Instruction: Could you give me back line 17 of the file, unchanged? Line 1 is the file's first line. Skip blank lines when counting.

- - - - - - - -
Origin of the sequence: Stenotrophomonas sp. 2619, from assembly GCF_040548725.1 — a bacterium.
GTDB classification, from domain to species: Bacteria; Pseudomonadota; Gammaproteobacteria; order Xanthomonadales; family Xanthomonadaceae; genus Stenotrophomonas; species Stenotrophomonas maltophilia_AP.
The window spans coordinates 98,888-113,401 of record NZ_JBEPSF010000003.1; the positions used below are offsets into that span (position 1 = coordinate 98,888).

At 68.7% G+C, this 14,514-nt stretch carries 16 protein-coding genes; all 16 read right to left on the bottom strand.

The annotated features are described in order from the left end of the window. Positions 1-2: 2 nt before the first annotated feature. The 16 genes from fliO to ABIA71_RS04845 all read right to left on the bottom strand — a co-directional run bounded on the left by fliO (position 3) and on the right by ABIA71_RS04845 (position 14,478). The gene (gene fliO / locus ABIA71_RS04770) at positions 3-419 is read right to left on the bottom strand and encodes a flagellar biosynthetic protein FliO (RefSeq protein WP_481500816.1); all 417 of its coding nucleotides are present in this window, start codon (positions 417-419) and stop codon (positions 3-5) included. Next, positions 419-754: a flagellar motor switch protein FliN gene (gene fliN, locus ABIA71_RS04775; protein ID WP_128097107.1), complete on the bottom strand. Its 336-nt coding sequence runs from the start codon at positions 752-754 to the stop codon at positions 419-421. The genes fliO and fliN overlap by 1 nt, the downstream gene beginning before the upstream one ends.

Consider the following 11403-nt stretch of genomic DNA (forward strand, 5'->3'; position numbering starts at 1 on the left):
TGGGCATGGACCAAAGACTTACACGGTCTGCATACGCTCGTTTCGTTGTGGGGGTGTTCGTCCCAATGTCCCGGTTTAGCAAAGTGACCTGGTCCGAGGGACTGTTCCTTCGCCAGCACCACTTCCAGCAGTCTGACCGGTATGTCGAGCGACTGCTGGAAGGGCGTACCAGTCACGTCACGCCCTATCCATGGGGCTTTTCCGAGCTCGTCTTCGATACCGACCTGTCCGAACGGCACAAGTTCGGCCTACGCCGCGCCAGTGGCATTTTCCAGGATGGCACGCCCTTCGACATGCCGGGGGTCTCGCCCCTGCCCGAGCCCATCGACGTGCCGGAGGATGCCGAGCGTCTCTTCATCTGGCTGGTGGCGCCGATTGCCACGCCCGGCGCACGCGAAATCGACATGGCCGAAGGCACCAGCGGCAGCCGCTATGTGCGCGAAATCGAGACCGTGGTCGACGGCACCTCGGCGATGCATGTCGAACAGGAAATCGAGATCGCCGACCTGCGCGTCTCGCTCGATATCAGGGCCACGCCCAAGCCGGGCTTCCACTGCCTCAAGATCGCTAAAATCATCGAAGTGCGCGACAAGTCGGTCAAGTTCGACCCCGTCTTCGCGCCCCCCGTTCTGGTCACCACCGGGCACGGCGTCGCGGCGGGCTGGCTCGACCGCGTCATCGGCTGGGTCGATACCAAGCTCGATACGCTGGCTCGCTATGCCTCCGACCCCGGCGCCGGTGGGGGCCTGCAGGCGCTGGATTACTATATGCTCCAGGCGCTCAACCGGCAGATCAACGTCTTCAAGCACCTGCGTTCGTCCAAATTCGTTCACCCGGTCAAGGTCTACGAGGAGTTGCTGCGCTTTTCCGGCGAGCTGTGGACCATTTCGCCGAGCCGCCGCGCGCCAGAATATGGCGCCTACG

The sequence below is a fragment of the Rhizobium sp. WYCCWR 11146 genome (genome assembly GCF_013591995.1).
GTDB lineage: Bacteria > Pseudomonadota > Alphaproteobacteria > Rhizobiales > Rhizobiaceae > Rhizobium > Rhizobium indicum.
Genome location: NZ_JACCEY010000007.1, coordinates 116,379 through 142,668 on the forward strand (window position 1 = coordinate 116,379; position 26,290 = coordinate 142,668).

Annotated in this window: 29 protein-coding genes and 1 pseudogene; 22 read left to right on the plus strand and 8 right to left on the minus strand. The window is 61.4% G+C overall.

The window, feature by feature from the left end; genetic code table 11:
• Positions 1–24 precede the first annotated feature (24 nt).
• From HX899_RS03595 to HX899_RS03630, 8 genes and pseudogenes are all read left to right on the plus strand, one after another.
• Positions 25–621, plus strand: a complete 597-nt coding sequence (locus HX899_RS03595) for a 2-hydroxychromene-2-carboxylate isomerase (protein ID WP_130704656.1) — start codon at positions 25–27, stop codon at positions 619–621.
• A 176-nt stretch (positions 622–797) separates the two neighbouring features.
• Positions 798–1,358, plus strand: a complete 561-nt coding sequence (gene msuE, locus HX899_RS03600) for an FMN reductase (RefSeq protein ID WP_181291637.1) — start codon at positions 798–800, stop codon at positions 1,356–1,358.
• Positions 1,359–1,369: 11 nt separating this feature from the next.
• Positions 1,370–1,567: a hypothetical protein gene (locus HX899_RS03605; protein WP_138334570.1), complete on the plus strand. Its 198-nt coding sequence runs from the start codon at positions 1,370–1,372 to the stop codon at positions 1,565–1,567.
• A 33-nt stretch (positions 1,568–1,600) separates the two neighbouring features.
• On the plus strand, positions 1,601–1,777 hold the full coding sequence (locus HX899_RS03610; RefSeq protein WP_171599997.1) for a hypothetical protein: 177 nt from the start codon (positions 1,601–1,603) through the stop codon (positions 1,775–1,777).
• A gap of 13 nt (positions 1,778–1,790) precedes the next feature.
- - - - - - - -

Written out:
• Positions 798–1,358, plus strand: a complete 561-nt coding sequence (gene msuE, locus HX899_RS03600) for an FMN reductase (RefSeq protein ID WP_181291637.1) — start codon at positions 798–800, stop codon at positions 1,356–1,358.